The Coral Nurture Program was conceived in 2018. It’s a new approach for the Great Barrier Reef that was initiated by a collaborative partnership between tourism and science, with the goal to transform both ecological and social resilience to environmental change. Our unique approach is to utilise scientific innovation to advance community practice – to ensure proactive rather than reactive community restoration in the face of increasing environmental change. The program is not about “Reef Restoration” per se, but about boosting resilience at economically valuable Great Barrier Reef locations; increasing available management tools beyond existing options to include planting corals. This doesn’t just involve out-planting corals in order to boost live coral cover at reefs that have experienced a fall in cover, but also helps to ensure reef sites with existing high coral cover that are economically valuable stay healthy.



The Coral Nurture Program does not claim to “Save the Reef”. The sheer size and complexity of the reef, as well as the cost of interventions, means that saving the reef is only possible with effective global action on climate change, in addition to continuing the existing management of fishing, runoff and Crown of Thorns starfish. However, continued increases in surface seawater temperatures that drive marine heat waves which cause coral bleaching events are likely to keep occurring, even if climate policy is improved quickly. In the meantime, we are trying to develop the know-how to buy time at a scale that helps coral at the most valuable (ecological and economic) locations. Other people are investigating the feasibility of attempting reef-scale intervention and we anticipate that knowledge from our Program can contribute to future decisions. Indeed, a focus on site specific management, as demonstrated in our Program, is key to success at any scale.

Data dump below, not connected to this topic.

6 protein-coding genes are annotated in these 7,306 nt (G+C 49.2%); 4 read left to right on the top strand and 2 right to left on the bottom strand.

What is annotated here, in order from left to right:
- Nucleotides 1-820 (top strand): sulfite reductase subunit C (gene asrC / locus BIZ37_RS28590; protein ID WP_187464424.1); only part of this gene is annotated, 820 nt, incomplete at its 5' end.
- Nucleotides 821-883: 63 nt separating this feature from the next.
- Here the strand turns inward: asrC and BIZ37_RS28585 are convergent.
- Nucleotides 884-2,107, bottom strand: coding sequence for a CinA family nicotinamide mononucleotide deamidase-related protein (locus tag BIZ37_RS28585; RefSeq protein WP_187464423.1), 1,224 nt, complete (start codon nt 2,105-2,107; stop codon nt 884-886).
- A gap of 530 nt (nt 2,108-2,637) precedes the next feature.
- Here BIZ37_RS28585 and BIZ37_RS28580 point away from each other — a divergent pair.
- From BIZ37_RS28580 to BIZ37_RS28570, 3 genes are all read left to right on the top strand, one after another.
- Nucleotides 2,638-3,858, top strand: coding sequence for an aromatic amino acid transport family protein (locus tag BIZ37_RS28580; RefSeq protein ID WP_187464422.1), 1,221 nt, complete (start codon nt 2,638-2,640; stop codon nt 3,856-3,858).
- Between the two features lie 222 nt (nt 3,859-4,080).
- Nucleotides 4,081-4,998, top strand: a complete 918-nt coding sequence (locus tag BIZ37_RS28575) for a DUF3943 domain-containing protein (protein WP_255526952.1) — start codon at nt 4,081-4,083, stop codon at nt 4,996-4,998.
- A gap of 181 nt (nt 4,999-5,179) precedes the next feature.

The Coral Nurture Program capitalises on the fact that tourism accounts for 89% of the economic revenue and provides 91% of the jobs created by the Great Barrier Reef. By utilising tourism vessel infrastructure, plus the knowledge, experience and skills of tourism industry personnel, interventions at tourism sites to either help recovery from an impact, or help adaptation to climate change, can be targeted to the exact need at each site, and be undertaken far more cheaply and efficiently than alternative options. In addition, tour operators are uniquely placed to share knowledge with the 1000’s of visitors visiting the Great Barrier Reef each day, enhancing the capacity for increasing public awareness in the activities occurring to aid the Great Barrier Reef.

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